be there! every day, something cool
Wednesday, Nov. 26
Family Astronomy Night in Price Park Kathleen Clay Edwards Family Branch Library; 1420 Price Park Drive, Greensboro; 336.373.2933; 7:30 p.m.; FREE Stan Rosenbug of the Greensboro Astronomy Club might be the only person who can get you outside at night in November. If you let him, you and your children will discover the magic of the winter stars. Those stars include the very bright Sirius and the twinkling Pleiades cluster. In case of rain or cloud cover, meet at the library for “indoor planetary fun.”
Thursday, Nov. 27
Happy Thanksgiving Party w/ Pure Fiyah Club Oasis; 2105 Peters Creek Pkwy, Winston- Salem; 336.724.0546; www.nccluboasis.com; 8 p.m.; $5 Time to sweat out that turkey on the dancefloor. Pure Fiyah is the reggae creation of Greensboro native Ras David Graves. It’s not clear that this party will have anything to do with Thanksgiving, except for the date and the name, but who’s complaining? There will also be Caribbean food. And come to think of it, Columbus did stop near Jamaica.
Friday, Nov. 28
The Blue Turkey Ball The Regency Ballroom; 203 S. Elm St., Greensboro; 336.554.4823; www.piedmontblues.org; 7 p.m.; $15 in advance or $20 at door Even if you aren’t motivated by the protection and propagation of Carolina blues, come to the Blue Turkey Ball for great music and a good time. Your $20 will support the non-profit Piedmont Blues Preservation Society. It will also help send PBPS Blues Challenge winners Bump & Logie and the Landon Spradlin Band to the International Blues Challenge in Memphis. The PBPS’s Thanksgiving blues fest is sponsored by YES! Weekly.
Saturday, Nov. 29
Christmas Candlelight Tour of 18th-century Salem Old Salem, Winkler Bakery; 600 S. Main St., Winston- Salem; 336.721.7300; www.oldsalem.org; 6:30 p.m., 7 p.m., 7:30 p.m. and 8 p.m.; $18 and $12 for children Dress warm for a candlelight tour of the Old Salem Historic District, including all sorts of food, music and reenactments. There’s another candlelight tour next week of 19 th -century Salem. That will include one-hundred years’ advancement in food, music and reenactments. Families and couples will enjoy either century.
Sunday, Nov. 30
Antique Extravaganza LJVM Coliseum Annex & Education Building; 300 Deacon Blvd, Winston-Salem; 336.924.8337; www.antextofnc.com; 11 a.m.; $5 at door Collectors statewide swarm Winston-Salem for this “grandaddy” of antique shows. The rest of us should go too, for a chance to buy fine crockware, quaint Americana and really retro clothing. It’s also a good spot to buy Christmas presents. Some items will be cheap; others will be inexplicably expensive. The Extravaganza is also open on Nov. 28 and Nov. 30.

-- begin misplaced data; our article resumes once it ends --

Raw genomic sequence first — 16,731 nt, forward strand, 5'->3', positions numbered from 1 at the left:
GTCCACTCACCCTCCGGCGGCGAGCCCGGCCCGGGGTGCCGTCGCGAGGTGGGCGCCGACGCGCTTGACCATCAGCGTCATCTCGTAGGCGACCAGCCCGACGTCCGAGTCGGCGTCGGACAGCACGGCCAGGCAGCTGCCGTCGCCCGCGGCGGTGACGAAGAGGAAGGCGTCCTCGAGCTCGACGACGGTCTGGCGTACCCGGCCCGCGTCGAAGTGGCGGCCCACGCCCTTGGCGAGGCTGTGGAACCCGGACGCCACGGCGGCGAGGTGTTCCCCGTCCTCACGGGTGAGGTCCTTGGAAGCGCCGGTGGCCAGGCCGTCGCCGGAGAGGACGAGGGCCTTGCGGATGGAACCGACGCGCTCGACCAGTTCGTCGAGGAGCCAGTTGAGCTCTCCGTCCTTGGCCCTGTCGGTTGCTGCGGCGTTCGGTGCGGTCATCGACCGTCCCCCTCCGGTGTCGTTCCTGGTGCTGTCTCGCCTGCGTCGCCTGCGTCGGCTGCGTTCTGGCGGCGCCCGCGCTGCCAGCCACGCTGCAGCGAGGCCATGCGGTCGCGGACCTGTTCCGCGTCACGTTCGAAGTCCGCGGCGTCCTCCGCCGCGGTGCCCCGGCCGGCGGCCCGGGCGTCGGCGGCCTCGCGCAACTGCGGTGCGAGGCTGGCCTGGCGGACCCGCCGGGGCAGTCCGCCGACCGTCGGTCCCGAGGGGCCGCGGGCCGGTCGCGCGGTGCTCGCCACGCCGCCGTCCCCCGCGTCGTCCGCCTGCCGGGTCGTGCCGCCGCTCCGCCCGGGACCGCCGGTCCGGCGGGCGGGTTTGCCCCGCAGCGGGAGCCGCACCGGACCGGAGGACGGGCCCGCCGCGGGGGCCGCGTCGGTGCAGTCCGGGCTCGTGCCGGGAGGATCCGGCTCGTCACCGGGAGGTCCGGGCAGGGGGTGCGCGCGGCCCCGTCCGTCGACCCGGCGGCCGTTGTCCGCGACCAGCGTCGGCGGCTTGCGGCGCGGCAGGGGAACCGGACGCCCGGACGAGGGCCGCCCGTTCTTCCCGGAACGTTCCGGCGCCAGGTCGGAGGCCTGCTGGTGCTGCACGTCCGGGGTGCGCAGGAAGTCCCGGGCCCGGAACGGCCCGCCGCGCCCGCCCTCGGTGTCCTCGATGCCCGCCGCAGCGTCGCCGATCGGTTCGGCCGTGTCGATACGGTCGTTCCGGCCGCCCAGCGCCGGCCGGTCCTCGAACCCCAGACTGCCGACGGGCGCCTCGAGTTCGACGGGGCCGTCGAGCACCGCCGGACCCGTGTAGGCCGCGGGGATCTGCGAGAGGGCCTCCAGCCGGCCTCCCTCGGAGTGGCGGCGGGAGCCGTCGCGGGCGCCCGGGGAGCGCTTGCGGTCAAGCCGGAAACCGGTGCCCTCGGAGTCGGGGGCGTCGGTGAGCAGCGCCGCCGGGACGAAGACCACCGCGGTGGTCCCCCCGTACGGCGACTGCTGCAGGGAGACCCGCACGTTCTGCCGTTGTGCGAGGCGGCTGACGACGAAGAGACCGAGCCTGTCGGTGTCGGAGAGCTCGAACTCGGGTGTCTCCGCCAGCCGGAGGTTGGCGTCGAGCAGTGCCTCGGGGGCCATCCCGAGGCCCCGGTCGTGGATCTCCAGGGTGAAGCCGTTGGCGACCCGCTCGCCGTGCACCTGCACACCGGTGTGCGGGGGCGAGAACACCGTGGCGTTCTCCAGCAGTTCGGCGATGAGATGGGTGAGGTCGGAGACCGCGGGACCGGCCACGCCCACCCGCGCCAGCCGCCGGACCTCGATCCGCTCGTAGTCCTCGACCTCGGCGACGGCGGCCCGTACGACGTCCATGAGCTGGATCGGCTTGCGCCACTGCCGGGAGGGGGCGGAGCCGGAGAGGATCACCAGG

Monday, Dec. 1
Rosa Parks Day Greensboro Transit Authority buses; Greensboro; all-day; bus fare Although it hasn’t been announced yet, the Greensboro Transit Authority is expected to honor the anniversary of Rosa Parks’ civil defiance, as they have since the 50 th anniversary three years ago. In 2005 bus operators honored her by wearing black armbands. In 2006 the GTA offered commemorative bus passes and buttons. Last year the GTA marked the first seat of every bus with a gold ribbon. Who knows what they will do this year?
Tuesday, Dec. 2
Lighting of the Quad Wake Forest University; 1834 Wake Forest Road, Winston- Salem; 336.758.4549; www.wfu.edu; 7 p.m.; FREE Due to Winter break, Christmas happens early at college. Wake Forest University holds its 6 th annual interfaith holiday celebration today. The event includes musical performances by student groups, reflections by selected students, and the lighting of a 20-foot Christmas tree. Everyone is invited for hot cocoa, cider and sweets.
Wednesday, Dec. 3
Deck The Halls Chatham Building; 305 W. 4th St., Winston-Salem; 336.723.7395; www.sawtooth.org/deckhall.html; $20 in advance or $25 at door The Sawtooth School is going all out for the openingnight gala of their five-day Christmas sale. For the price of admission, you can enjoy food from Nobles and 1703, beer and wine, blues by Big Ron Hunter and, of course, shopping for handcrafted goods. You may also hobnob with the connoisseurs and craftsmen of the Triad. The artisan market includes pottery, jewelry, paintings, soaps and more, and will be open through Dec.